# Can this be made more pythonic?

I came across this (really) simple program a while ago. It just outputs the first x primes. I'm embarrassed to ask, is there any way to make it more "pythonic" ie condense it while making it (more) readable? Switching functions is fine; I'm only interested in readability.

Thanks

``````from math import sqrt

def isprime(n):
if n ==2:
return True
if n % 2 ==0 : # evens
return False

max = int(sqrt(n))+1 #only need to search up to sqrt n
i=3
while i <= max: # range starts with 3 and for odd i
if n % i == 0:
return False
i+=2

return True

reqprimes = int(input('how many primes: '))
primessofar = 0
currentnumber = 2
while primessofar < reqprimes:

result = isprime(currentnumber)

if result:
primessofar+=1
print currentnumber
#print '\n'

currentnumber += 1
``````
-

Your algorithm itself may be implemented pythonically, but it's often useful to re-write algorithms in a functional way - You might end up with a completely different but more readable solution at all (which is even more pythonic).

``````def primes(upper):
n = 2; found = []
while n < upper:
# If a number is not divisble through all preceding primes, it's prime
if all(n % div != 0 for div in found):
yield n
found.append( n )
n += 1
``````

Usage:

``````for pr in primes(1000):
print pr
``````

Or, with Alasdair's comment taken into account, a more efficient version:

``````from math import sqrt
from itertools import takewhile

def primes(upper):
n = 2; foundPrimes = []
while n < upper:
sqrtN = int(sqrt(n))
# If a number n is not divisble through all preceding primes up to sqrt(n), it's prime
if all(n % div != 0 for div in takewhile(lambda div: div <= sqrtN, foundPrimes)):
yield n
foundPrimes.append(n)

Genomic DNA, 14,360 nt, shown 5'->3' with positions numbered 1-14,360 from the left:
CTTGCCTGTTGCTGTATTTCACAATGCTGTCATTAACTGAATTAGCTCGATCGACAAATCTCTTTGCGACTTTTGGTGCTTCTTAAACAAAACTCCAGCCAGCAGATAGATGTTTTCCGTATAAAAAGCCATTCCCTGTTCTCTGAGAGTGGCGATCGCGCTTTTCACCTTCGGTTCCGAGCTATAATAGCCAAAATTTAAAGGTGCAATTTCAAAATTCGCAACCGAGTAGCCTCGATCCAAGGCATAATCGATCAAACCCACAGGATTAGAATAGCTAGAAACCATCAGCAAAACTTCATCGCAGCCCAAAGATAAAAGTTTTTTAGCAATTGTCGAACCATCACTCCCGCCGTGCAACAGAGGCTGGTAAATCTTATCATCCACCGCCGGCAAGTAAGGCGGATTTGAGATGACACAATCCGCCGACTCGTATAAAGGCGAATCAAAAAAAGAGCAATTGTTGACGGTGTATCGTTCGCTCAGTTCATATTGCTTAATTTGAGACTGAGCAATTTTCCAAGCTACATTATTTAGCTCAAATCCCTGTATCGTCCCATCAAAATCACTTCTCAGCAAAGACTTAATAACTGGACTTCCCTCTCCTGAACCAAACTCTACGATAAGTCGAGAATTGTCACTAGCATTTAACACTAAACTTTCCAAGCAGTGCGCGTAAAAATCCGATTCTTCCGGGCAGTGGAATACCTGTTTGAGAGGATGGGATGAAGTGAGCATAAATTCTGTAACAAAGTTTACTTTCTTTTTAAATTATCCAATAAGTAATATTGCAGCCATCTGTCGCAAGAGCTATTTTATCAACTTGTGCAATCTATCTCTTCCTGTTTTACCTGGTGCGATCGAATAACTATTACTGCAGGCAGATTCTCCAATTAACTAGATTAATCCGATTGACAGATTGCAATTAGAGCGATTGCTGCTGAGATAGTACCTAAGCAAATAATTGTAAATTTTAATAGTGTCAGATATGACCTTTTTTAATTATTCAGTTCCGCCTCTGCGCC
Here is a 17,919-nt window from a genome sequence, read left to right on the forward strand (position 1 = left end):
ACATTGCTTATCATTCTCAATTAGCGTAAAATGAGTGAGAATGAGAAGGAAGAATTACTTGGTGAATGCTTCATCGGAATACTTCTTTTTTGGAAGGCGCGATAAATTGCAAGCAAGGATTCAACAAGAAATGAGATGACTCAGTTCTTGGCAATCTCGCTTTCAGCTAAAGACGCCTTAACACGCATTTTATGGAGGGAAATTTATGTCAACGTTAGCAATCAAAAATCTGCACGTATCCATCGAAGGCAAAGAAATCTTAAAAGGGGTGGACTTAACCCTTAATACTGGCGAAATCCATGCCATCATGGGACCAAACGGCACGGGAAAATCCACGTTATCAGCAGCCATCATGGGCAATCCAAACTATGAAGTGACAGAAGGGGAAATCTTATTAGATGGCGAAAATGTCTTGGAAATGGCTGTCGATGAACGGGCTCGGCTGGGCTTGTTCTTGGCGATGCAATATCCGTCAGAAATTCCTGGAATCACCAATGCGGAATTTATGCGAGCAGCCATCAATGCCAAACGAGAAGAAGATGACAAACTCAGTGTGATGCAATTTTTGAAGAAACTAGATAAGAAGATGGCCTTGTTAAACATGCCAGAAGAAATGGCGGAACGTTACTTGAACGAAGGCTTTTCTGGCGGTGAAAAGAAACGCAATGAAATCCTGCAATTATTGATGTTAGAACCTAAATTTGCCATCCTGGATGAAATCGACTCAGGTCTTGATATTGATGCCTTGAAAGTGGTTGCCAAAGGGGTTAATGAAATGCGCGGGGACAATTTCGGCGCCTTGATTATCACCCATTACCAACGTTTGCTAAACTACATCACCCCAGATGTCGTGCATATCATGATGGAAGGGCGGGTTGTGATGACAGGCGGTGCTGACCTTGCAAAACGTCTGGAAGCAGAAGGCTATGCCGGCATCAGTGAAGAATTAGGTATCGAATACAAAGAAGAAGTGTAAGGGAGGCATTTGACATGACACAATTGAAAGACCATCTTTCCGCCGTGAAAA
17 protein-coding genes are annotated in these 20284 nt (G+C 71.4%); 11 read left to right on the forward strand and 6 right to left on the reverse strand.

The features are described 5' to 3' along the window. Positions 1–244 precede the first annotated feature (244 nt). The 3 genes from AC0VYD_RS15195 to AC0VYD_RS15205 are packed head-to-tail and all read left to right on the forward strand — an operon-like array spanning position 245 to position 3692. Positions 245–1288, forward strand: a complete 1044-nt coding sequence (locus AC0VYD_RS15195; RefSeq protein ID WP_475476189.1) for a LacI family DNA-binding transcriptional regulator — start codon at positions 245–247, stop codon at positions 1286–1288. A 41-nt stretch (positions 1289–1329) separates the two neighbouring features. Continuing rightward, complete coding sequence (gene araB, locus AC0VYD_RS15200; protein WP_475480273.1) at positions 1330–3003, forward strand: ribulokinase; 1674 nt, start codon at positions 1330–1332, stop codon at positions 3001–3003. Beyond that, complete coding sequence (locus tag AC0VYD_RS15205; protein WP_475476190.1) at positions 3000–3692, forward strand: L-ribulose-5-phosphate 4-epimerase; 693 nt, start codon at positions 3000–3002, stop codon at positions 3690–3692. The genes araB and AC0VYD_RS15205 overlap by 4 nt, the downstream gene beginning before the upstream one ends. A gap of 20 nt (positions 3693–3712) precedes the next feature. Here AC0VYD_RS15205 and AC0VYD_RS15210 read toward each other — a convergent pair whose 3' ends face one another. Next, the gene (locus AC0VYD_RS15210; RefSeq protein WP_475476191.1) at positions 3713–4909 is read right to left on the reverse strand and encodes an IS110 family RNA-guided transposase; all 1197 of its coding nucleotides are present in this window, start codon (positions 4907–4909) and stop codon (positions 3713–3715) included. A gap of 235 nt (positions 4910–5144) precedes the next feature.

n += 1
``````
-
But please use `set()` for found instead of a list. This way it will be as slow as O(n*log) instead of as O(n^2). –  isagalaev Nov 21 '09 at 18:59
@isagalaev: Er, no - you're wrong. You'll need to traverse any of the primes, not lookup one. In fact the list if more efficient since adding an element is O(1) instead of O(log n), –  Dario Nov 21 '09 at 19:30
The `all` statement is inefficient - you only need to check for `div<=sqrt(n)` –  Alasdair Nov 21 '09 at 19:38
@Alasdair: You're right - fixed it –  Dario Nov 21 '09 at 20:24

The given code is not very efficient. Alternative solution (just as inefficient):

``````>>> from math import sqrt
>>> def is_prime(n):
...     return all(n % d for d in range(2, int(sqrt(n)) + 1))
...
>>> def primes_up_to(n):
...     return filter(is_prime, range(2, n))
...
>>> list(primes_up_to(20))
[2, 3, 5, 7, 11, 13, 17, 19]
``````

This code uses `all`, `range`, `int`, `math.sqrt`, `filter` and `list`. It is not completely identical to your code, as it prints primes up to a certain number, not exactly n primes. For that, you can do:

``````>>> from itertools import count, islice
>>> def n_primes(n):
...     return islice(filter(is_prime, count(2)), n)
...
>>> list(n_primes(10))
[2, 3, 5, 7, 11, 13, 17, 19, 23, 29]
``````

That introduces another two functions, namely `itertools.count` and `itertools.islice`. (That last piece of code works only in Python 3.x; in Python 2.x, use `itertools.ifilter` instead of `filter`.)